Tell us again how lucky we are!
Within Greek and other European mythology, twins and other higher order multiples all appear, with their existence being attributable to the blessing or, alternately, a curse from an almighty God.
In some ancient cultures, multiple births were seen as an outward sign that a woman had been unfaithful to her husband and the existence of more than one baby was indisputable proof of this. Without any means of disproving this theory the poor women and their babies were often left to fend for themselves.
It goes without saying that we have much to be thankful for in terms of our current understanding of science and reproductive biology. But no matter how smart we have become, and irrefutable evidence now supports our knowledge, there is still a little mystery and specialness surrounding multiple births.
Are quads as common as they used to be?
In the early days of assisted reproductive technology the general approach was to implant as many fertilized eggs as possible and therefore increase the chances of at least one of them implanting. But since there has been a greater understanding of the processes involved, as well as changes in the regulations surrounding the numbers of embryos which can be implanted, this has meant a reduction in the number of quadruplets being born.
There is an increased likelihood of quadruplets when:
- A mother has a family history of multiple births. If she is a multiple herself or her mother and or sisters naturally conceived multiple babies, then she is more likely to as well. This is because there is a genetic link of hyperovulation among the women in some families.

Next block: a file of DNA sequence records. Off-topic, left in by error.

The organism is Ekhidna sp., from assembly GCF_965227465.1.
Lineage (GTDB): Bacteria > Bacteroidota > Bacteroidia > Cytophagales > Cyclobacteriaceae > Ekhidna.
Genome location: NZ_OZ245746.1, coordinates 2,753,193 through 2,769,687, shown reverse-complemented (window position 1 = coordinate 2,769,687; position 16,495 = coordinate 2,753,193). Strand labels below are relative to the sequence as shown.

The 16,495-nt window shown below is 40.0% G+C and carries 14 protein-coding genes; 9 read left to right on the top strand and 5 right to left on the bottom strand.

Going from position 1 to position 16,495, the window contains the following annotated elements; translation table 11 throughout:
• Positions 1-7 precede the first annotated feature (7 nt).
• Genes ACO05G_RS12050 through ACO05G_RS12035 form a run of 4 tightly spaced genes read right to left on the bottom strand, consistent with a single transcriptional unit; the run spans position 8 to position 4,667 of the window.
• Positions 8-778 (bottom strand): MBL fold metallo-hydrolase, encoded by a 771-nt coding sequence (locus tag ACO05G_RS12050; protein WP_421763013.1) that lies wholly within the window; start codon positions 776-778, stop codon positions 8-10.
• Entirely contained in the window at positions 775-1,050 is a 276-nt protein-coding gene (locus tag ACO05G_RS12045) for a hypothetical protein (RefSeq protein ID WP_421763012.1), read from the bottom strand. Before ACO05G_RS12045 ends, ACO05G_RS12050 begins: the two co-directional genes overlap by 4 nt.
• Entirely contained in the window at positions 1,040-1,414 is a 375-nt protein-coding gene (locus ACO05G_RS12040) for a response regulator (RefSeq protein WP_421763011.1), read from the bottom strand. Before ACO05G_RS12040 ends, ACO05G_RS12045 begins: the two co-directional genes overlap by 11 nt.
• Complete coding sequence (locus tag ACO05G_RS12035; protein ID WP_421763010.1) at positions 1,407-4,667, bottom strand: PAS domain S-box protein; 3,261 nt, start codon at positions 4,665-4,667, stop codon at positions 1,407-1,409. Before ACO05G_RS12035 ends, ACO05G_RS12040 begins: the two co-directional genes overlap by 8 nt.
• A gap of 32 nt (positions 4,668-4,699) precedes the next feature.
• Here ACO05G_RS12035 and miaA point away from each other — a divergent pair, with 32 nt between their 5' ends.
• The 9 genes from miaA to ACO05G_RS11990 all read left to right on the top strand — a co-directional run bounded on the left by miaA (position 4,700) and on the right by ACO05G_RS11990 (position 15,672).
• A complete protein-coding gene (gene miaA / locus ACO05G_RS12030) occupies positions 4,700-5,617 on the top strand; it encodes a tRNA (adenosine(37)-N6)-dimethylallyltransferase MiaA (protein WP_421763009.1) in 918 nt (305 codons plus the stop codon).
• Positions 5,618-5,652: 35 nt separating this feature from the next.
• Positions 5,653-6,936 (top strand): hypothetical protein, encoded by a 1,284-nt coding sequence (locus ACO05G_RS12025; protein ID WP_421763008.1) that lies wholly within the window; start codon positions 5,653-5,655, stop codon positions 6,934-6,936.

- Couples who have had fertility assistance. Medication which increases the number of eggs supported towards maturity will increase the chances of multiple conception.
- Women whose diet is high in dairy foods and yams or sweet potatoes.
- Women of African, especially Nigerian, descent.
- Women who are already breastfeeding an older baby or toddler. These women are more likely to conceive with multiples. Lactation and frequent breastfeeding can also have a contraceptive effect by stopping ovulation, so this is a very individual situation.
- Couples have regular sex during the woman’s fertile phases. This increases the overall chances of conception occurring.
- A woman conceives in her first cycle after ceasing the contraceptive pill. This is a time when her body is going through a readjustment phase of ovulation and menstruation, and it can take a few months for her body to align back to a normal reproductive cycle.
- Women who are taller and have a higher Body Mass Index (BMI). This can also have a reverse effect, as women who are overweight can also have problems with regular ovulation.
- Women who are older when they conceive rather than in a younger age group. Research has shown that women who are over 35 years are more likely to conceive with multiples. This tendency is thought to be due to what is known as a fertility spike, which occurs in women just before they enter perimenopause. From a biological perspective, this is probably due to the naturally occurring phenomenon of nature maximizing the number of babies which can be born while women are still fertile.